Much indignation and acres of news space has been given over to excoriating the American decision – President Trump’s decision, actually, it appears – to pull his troops out of Syria, thus precipitating a Turkish invasion.
More opprobrium has been heaped on POTUS for abandoning the Kurds who held in the war against Da’esh and are still guarding the camps of ISIS prisoners, at least for the time being.
The US decision shouldn’t have caught anyone by surprise.
Pulling US troops out of the Middle East was one of Trump’s electoral pledges when he ran for office; one that resounded in the heartlands of the mid-West and the South, where families have had to bear, for almost a generation now, the deaths or maiming of loved ones in places where those families might not, initially, have been able to place on the map.
The United States always upheld an ‘America First’ doctrine –it may have been watered down by globalist presidents like Clinton and Obama but those years, when the US could afford to play the good cop are over, at least for the present.
The Americans didn’t waste time when the game was up in South Vietnam. They did what they could to evacuate those who had worked for or with them, but they didn’t hang around to face those North Vietnamese tanks.
The Australian love affair with the Americans should now be examined, not because we want to question the entire relationship, but because we’re waking up to the fact that this relationship is like the one when the guy suddenly demands you start paying more than your share of the mortgage and Netflix. The American cop, if you like, is off duty.
It doesn’t mean we relinquish any of our ‘special relationship’ ties. The UK has a ‘special relationship’ with the US, as does Japan, and neither of those nations is about to throw it away. But we need to be aware that relationships change and we, therefore, need to alter our sails to the prevailing winds.
Jack Waterford, the former editor of the Canberra Times, recounted, at a recent Canberra book launch the following incident. Waterford, in the US on a media ‘familiarisation’ tour, hosted by amiable, polite Americans, asked his hosts what they really thought of Australians. Politely they assured him that the Aussies were great, we had that ‘special relationship’, after all. No, persisted Waterford, what do you really think about us? And after a pause, one of his minders affirmed politely, “We think you’re an easy lay.”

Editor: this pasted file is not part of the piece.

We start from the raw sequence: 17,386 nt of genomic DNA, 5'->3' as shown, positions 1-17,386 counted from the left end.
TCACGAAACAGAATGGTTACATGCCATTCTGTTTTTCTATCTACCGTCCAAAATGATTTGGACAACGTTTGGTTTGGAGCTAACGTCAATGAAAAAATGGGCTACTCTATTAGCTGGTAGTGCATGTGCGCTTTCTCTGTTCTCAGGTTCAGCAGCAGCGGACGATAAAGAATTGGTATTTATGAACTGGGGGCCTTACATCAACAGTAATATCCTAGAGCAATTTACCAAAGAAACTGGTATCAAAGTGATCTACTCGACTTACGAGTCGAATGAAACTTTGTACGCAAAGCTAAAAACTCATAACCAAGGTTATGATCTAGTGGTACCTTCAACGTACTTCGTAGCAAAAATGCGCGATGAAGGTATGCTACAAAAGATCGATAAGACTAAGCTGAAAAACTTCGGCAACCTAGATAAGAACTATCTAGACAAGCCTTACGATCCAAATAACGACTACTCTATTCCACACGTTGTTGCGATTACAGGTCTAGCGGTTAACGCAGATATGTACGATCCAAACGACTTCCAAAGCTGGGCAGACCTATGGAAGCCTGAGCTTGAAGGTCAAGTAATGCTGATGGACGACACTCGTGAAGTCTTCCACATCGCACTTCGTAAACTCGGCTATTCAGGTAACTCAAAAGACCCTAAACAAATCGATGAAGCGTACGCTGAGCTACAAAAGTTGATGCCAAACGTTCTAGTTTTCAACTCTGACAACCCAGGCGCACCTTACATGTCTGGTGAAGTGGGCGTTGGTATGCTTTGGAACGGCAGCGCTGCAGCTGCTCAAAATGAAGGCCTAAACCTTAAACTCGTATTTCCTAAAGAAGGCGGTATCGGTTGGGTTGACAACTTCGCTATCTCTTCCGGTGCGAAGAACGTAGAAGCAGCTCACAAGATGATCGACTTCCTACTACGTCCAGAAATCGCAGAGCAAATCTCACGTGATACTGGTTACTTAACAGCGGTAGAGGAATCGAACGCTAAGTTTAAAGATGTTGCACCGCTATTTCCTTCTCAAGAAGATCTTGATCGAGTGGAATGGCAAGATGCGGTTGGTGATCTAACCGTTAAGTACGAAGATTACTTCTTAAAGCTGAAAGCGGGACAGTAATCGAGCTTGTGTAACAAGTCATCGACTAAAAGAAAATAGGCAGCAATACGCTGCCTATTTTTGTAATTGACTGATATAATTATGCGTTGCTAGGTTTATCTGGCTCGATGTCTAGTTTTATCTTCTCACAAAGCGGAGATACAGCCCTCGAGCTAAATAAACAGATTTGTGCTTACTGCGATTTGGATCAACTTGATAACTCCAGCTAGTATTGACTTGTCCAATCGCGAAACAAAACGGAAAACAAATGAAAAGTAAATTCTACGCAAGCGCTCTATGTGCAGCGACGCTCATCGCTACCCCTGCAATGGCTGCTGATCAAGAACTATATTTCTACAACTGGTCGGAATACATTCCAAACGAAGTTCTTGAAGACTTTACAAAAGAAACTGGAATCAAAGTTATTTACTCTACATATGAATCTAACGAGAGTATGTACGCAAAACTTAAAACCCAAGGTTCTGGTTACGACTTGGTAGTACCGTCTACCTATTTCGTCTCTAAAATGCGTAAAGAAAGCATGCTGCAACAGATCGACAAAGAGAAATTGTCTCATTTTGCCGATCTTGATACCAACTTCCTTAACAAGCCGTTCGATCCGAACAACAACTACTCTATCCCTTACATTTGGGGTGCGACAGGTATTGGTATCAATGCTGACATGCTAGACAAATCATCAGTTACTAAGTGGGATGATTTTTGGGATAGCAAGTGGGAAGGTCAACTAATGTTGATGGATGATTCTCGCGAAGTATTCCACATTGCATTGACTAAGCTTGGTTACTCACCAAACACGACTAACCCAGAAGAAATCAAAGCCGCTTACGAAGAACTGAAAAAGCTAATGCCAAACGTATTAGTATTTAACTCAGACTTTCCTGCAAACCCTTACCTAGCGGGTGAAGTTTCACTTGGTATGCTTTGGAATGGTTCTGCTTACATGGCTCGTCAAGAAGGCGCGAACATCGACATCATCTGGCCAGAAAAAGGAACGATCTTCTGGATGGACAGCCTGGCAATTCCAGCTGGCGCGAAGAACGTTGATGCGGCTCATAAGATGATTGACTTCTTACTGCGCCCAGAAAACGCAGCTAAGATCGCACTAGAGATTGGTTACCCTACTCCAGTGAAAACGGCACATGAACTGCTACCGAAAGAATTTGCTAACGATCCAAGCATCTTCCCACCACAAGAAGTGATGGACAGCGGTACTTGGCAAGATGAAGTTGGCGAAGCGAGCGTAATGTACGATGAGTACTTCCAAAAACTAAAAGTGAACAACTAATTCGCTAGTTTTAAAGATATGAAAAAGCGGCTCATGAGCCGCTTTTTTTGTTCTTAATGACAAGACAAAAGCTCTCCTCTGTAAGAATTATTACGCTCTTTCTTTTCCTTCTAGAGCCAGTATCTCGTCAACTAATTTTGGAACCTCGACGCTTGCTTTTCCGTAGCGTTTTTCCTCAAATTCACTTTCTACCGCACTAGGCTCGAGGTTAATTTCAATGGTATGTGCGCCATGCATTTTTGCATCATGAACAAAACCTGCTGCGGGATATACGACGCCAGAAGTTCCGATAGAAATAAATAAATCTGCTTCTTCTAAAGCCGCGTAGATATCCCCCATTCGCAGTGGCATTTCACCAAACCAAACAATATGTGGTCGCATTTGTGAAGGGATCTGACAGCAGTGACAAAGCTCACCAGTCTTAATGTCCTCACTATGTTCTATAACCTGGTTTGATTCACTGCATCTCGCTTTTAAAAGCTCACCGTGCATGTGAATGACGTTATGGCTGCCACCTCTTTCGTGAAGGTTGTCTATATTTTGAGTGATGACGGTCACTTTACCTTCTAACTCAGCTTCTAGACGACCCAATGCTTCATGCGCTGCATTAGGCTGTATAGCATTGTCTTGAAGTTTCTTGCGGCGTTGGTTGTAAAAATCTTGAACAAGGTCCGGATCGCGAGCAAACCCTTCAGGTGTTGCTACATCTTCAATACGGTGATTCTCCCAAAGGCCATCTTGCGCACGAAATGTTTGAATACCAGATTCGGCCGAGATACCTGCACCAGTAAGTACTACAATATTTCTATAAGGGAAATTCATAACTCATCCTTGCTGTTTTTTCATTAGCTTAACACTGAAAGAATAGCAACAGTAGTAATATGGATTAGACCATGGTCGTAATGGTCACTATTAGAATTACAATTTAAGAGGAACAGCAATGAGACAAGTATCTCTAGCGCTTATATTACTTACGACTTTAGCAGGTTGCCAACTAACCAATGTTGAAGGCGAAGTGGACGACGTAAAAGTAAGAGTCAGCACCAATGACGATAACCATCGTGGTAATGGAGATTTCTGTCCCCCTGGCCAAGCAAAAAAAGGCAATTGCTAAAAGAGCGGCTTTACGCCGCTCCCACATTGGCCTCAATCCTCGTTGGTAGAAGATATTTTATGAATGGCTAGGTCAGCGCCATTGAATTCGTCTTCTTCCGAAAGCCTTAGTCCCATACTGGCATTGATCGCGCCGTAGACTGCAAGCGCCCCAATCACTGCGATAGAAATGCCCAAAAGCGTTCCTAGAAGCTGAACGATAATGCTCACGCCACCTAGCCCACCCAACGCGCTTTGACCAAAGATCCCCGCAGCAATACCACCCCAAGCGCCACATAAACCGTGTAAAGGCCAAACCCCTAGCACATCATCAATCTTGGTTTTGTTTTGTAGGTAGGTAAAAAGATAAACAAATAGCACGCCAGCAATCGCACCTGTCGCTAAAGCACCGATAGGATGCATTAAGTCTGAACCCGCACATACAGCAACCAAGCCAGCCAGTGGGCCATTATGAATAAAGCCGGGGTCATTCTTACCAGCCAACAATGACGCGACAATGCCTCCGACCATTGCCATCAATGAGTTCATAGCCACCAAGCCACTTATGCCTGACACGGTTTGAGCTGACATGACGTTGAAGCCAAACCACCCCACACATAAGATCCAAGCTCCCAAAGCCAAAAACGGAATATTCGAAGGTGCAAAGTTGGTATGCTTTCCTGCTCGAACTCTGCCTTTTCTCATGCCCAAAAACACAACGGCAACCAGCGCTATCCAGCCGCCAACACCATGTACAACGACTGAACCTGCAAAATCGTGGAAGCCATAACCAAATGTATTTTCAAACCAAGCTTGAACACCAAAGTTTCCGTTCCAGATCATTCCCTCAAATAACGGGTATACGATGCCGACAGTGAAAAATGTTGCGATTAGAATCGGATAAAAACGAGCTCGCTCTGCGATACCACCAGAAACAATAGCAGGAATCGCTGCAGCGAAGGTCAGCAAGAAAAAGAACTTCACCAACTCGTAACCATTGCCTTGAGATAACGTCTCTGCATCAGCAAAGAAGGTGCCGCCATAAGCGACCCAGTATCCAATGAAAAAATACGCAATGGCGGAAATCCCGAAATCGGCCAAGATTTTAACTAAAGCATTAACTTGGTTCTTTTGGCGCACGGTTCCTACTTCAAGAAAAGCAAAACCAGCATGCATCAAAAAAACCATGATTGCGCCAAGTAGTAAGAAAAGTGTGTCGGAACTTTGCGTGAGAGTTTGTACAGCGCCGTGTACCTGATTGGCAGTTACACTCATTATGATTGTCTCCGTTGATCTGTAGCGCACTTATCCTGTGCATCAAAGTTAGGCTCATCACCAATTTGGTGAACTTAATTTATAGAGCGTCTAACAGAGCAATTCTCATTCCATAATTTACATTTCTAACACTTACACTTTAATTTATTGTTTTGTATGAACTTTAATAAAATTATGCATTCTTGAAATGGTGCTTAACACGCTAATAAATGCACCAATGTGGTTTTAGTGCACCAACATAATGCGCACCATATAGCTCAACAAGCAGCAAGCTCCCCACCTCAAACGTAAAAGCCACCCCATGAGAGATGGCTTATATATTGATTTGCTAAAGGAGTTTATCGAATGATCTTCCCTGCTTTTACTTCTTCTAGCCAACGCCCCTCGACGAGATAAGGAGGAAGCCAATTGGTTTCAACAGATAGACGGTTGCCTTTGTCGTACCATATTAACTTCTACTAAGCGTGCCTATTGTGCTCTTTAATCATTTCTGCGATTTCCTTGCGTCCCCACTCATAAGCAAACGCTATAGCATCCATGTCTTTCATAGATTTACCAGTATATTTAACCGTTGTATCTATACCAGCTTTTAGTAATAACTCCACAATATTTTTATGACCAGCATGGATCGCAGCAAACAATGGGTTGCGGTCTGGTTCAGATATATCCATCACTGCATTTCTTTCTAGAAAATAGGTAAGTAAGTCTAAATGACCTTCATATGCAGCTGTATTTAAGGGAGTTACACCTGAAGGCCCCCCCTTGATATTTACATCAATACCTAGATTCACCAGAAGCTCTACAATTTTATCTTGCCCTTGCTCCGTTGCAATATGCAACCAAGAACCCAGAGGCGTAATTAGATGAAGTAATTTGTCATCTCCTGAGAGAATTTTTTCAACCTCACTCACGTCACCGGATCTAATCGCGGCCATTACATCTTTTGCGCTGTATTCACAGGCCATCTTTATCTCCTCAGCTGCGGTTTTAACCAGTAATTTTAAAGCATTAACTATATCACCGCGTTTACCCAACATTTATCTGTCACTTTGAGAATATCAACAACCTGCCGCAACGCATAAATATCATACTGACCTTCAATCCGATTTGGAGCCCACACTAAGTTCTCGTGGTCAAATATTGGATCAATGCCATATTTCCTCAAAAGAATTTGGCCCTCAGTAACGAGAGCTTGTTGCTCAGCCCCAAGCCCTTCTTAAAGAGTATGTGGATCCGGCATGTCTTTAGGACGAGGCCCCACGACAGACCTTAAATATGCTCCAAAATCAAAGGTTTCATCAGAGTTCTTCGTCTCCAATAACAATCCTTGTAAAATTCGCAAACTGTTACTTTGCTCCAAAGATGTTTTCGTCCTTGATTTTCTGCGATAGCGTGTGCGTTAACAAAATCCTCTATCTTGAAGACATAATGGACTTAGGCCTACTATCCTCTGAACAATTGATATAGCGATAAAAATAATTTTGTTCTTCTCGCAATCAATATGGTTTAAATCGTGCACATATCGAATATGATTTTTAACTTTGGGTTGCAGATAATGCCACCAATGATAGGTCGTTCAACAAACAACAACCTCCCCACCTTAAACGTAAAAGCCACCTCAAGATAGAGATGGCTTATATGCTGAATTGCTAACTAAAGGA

Wounding to a degree, as when the boyfriend admits you really aren’t that good in bed.
But if in the future we need to be considered a hard-to-get classy broad, maybe we should sharpen our foreign relation skills and start to see more of people in the neighbourhood.
Opening up dialogue with Fiji – that lead to a joint military undertaking was a great start and the PM played it well. The Fijians have long hired out their fighting men and boy, they’re not bad on the footie field either.
How about Singapore, Japan, South Korea and India, all nations that know what what’s what in the shifting sands of love in a Cold War climate. The US will still be Australia’s great and powerful friend, just as China is our valued and respected trading partner.
We could take lessons from the Swiss or Dutch – sturdy pragmatic, polyglot nations that push their own national interests while remaining alert to overtures from others. In the EU the Dutch are the most cautious of players, smart, hardheaded folk who never relinquished their national identity in Europe’s melting pot.
For Australia its time widen the dating field a little bit – just to show we’re no longer quite such an easy lay.
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